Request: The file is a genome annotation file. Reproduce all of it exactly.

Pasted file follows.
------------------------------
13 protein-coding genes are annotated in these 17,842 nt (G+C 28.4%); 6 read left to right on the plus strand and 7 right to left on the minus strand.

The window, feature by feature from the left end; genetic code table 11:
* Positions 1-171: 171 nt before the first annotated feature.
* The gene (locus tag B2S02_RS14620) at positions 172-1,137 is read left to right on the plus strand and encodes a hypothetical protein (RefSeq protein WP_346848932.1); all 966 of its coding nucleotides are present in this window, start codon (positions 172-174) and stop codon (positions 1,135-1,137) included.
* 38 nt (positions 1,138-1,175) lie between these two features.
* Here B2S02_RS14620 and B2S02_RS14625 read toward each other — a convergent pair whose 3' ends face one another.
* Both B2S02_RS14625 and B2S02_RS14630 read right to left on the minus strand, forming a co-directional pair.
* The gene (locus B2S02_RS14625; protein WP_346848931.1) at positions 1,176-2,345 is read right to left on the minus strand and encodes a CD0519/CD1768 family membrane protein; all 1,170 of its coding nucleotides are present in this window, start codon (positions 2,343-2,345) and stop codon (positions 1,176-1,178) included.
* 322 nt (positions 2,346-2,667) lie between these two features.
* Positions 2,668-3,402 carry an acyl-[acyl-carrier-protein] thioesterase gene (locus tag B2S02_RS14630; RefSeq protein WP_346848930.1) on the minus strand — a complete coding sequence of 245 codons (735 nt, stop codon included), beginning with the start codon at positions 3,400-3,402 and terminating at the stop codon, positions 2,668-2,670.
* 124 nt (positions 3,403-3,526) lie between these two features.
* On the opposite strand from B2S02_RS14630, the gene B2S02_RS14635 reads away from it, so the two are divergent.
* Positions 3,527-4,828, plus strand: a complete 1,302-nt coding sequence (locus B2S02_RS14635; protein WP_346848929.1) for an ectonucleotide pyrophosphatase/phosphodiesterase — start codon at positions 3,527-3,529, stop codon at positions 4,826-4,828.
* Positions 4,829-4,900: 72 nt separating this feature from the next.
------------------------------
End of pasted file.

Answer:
13 protein-coding genes are annotated in these 17,842 nt (G+C 28.4%); 6 read left to right on the plus strand and 7 right to left on the minus strand.

The window, feature by feature from the left end; genetic code table 11:
* Positions 1-171: 171 nt before the first annotated feature.
* The gene (locus tag B2S02_RS14620) at positions 172-1,137 is read left to right on the plus strand and encodes a hypothetical protein (RefSeq protein WP_346848932.1); all 966 of its coding nucleotides are present in this window, start codon (positions 172-174) and stop codon (positions 1,135-1,137) included.
* 38 nt (positions 1,138-1,175) lie between these two features.
* Here B2S02_RS14620 and B2S02_RS14625 read toward each other — a convergent pair whose 3' ends face one another.
* Both B2S02_RS14625 and B2S02_RS14630 read right to left on the minus strand, forming a co-directional pair.
* The gene (locus B2S02_RS14625; protein WP_346848931.1) at positions 1,176-2,345 is read right to left on the minus strand and encodes a CD0519/CD1768 family membrane protein; all 1,170 of its coding nucleotides are present in this window, start codon (positions 2,343-2,345) and stop codon (positions 1,176-1,178) included.
* 322 nt (positions 2,346-2,667) lie between these two features.
* Positions 2,668-3,402 carry an acyl-[acyl-carrier-protein] thioesterase gene (locus tag B2S02_RS14630; RefSeq protein WP_346848930.1) on the minus strand — a complete coding sequence of 245 codons (735 nt, stop codon included), beginning with the start codon at positions 3,400-3,402 and terminating at the stop codon, positions 2,668-2,670.
* 124 nt (positions 3,403-3,526) lie between these two features.
* On the opposite strand from B2S02_RS14630, the gene B2S02_RS14635 reads away from it, so the two are divergent.
* Positions 3,527-4,828, plus strand: a complete 1,302-nt coding sequence (locus B2S02_RS14635; protein WP_346848929.1) for an ectonucleotide pyrophosphatase/phosphodiesterase — start codon at positions 3,527-3,529, stop codon at positions 4,826-4,828.
* Positions 4,829-4,900: 72 nt separating this feature from the next.